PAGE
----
Within the zoological disciplines the study of mammalian hair has mostly been limited to cross-species comparisons, but there is also considerable intraspecific variation in hair characteristics that may be biologically meaningful and deserving of study, though it can be tedious to manually measure hundreds of hairs under a microscope. Here a method is presented for assessing a variety of morphological characteristics of mammalian hairs that is fast, nearly fully-automated, does not require a microscope, and that could easily be used by wildlife biologists or researchers studying museum skins. Using hair samples from 6 captive white-tailed deer (Odocoileus virginianus) hairs were placed in groups of ten on white 3 × 5 inch index cards and covered with clear packing tape. Cards were scanned with a standard flatbed scanner at high resolution (1200dpi) and the images imported into a computer image analysis program. The program automatically selected and measured each hair, relayed the data to a text file, and cycled through all images so that the 120 deer hairs examined (20 per animal) were all measured within 5 minutes. The data returned included the length of each hair (even if it was curly), the width (the average width of the entire shaft), the 2-dimensional surface area, as well as the colour of the hair, measured with hue and brightness scores averaged over the entire shaft. These data are well-suited for examining questions regarding factors influencing the morphology or colour of mammalian pelage, or for using hair morphology to assess the nutritional status of individuals, as is done with humans. When measurements are completed, cards can be conveniently stored, either in an index card box or ringed binder, and they can even be re-scanned (at higher resolutions, for example) if needed. Alternatively, the index card step could be skipped and hairs could be scanned loosely in batches. Either way, this method should allow zoological researchers to pursue a wide variety of questions relating to mammalian hair morphology.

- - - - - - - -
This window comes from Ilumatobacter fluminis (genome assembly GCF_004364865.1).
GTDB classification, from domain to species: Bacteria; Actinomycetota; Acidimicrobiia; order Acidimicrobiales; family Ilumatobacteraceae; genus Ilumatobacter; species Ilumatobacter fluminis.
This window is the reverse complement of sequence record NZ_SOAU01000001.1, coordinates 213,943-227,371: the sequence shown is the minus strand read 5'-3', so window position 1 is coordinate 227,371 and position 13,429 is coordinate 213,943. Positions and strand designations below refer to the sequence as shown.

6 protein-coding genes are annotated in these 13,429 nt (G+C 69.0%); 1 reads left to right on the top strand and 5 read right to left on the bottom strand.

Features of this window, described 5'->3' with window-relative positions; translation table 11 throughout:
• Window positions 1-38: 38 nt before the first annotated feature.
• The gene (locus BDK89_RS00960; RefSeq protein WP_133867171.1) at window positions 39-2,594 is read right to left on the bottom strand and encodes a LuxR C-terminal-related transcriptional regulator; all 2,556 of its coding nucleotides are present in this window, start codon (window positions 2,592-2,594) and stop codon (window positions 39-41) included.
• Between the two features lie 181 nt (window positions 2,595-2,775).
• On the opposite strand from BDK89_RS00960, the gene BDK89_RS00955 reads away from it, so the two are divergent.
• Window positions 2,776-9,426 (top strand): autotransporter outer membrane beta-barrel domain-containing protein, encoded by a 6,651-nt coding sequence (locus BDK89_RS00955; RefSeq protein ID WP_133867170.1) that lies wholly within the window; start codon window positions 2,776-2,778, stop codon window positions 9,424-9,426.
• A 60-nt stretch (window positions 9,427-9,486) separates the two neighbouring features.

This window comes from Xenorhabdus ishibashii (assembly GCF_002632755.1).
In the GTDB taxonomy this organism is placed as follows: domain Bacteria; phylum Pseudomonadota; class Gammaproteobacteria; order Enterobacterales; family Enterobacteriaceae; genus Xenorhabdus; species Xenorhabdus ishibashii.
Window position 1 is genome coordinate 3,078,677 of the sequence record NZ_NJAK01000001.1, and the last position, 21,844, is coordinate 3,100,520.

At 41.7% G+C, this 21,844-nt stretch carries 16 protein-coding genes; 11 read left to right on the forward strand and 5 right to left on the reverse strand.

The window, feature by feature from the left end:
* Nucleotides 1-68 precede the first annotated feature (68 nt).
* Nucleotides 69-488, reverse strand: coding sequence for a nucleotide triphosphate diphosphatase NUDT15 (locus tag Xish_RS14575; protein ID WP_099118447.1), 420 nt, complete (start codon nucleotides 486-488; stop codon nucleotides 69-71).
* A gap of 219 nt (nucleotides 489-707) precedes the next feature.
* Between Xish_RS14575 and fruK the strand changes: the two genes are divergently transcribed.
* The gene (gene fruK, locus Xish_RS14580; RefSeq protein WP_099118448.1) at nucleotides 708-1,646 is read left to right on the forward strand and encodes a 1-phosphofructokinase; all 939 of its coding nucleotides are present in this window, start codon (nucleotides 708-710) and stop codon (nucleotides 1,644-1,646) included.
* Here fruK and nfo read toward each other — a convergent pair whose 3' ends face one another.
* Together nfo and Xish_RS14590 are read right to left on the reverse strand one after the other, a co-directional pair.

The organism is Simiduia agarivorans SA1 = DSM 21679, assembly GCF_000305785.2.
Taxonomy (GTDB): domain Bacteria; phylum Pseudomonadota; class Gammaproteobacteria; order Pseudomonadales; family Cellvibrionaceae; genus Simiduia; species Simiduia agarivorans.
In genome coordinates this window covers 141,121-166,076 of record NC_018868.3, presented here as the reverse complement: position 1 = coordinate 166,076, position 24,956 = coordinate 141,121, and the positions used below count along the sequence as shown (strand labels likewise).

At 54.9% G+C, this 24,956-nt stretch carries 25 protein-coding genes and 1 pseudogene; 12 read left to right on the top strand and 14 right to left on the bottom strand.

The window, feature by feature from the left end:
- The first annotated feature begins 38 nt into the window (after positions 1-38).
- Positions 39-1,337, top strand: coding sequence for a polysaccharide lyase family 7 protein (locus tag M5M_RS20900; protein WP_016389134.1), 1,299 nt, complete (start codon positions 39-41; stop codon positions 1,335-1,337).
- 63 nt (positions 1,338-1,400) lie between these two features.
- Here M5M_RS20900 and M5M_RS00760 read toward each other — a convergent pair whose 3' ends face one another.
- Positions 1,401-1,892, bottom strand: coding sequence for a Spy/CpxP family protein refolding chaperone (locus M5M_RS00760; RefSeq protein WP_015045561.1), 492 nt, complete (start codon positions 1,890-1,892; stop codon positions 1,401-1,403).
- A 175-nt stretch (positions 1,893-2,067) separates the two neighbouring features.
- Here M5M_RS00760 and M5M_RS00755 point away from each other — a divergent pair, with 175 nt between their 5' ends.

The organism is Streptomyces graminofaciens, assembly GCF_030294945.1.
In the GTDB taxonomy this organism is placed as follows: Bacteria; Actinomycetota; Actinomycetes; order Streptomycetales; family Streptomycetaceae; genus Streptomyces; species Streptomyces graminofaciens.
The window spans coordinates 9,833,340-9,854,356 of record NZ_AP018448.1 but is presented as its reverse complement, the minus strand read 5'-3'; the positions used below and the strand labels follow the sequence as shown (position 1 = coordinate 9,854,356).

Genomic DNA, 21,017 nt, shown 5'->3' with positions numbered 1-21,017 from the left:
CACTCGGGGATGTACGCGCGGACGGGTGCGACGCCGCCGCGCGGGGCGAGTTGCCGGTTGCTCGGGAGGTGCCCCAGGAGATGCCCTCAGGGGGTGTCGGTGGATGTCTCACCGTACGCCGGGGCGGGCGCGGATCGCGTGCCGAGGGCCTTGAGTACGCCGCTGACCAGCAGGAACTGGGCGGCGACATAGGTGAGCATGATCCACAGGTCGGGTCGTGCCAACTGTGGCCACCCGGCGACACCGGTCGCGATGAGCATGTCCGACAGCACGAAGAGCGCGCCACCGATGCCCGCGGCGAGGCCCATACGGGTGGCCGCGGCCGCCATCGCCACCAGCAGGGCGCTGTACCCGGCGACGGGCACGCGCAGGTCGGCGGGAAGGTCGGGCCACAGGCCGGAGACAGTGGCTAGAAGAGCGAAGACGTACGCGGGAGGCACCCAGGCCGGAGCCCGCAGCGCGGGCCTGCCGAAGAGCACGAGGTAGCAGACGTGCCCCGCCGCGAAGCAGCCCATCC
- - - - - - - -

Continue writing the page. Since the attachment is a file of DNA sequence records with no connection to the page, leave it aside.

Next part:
The fine-scale morphology of mammalian hairs is often of interest to zoologists, especially for use in species identification where the animal itself was not captured (e.g. Tumlison 1983, De Marinis & Asprea 2006, Pocock & Jennings 2006). By examining features such as hair width, length, and other variables on sets of hair samples it is often possible to determine what species the hairs came from, especially if multiple variables are used (Sahajpal et al. 2008). In addition to species identification, hairs have historically been measured for taxonomic purposes (Hausman 1920, Nason 1948). Aside from these purposes, however, mammalian hairs are rarely measured in research projects that focus on single species, even when many animals are captured and other vital data (weight, sex, condition, etc.) is obtained. This is an area where there is much work to be done, since research with humans and mammalian lab animals suggests that there is considerable intraspecific variation in hair features which is often biologically important, and that can be useful to wildlife biologists. For example, in humans and lab rats, hair diameter declines with age (Wynkoop 1929, Naruse & Fujita 1971, Funk et al. 1989). For the wildlife researcher then, this phenomenon could be used to estimate the age of captured animals. Hair morphology can also signal the nutritional status of individuals (Bradfield 1972, 1974), which would also be of importance to wildlife researchers. Clearly, detailed measurements of hair morphology can be of use to zoologists, though this area is sadly devoid of research. Perhaps the largest impediment to researchers is the time needed to gather the necessary data on individual hairs. Indeed, hair measurements have traditionally been performed under a microscope (Pocock & Jennings 2006, Sahajpal et al. 2008), and this approach can be tedious. Here a method is described for quickly measuring batches of hair samples that is nearly fully-automated and that does not require a microscope. It would therefore be ideally-suited for use in zoological research projects where many animals are examined.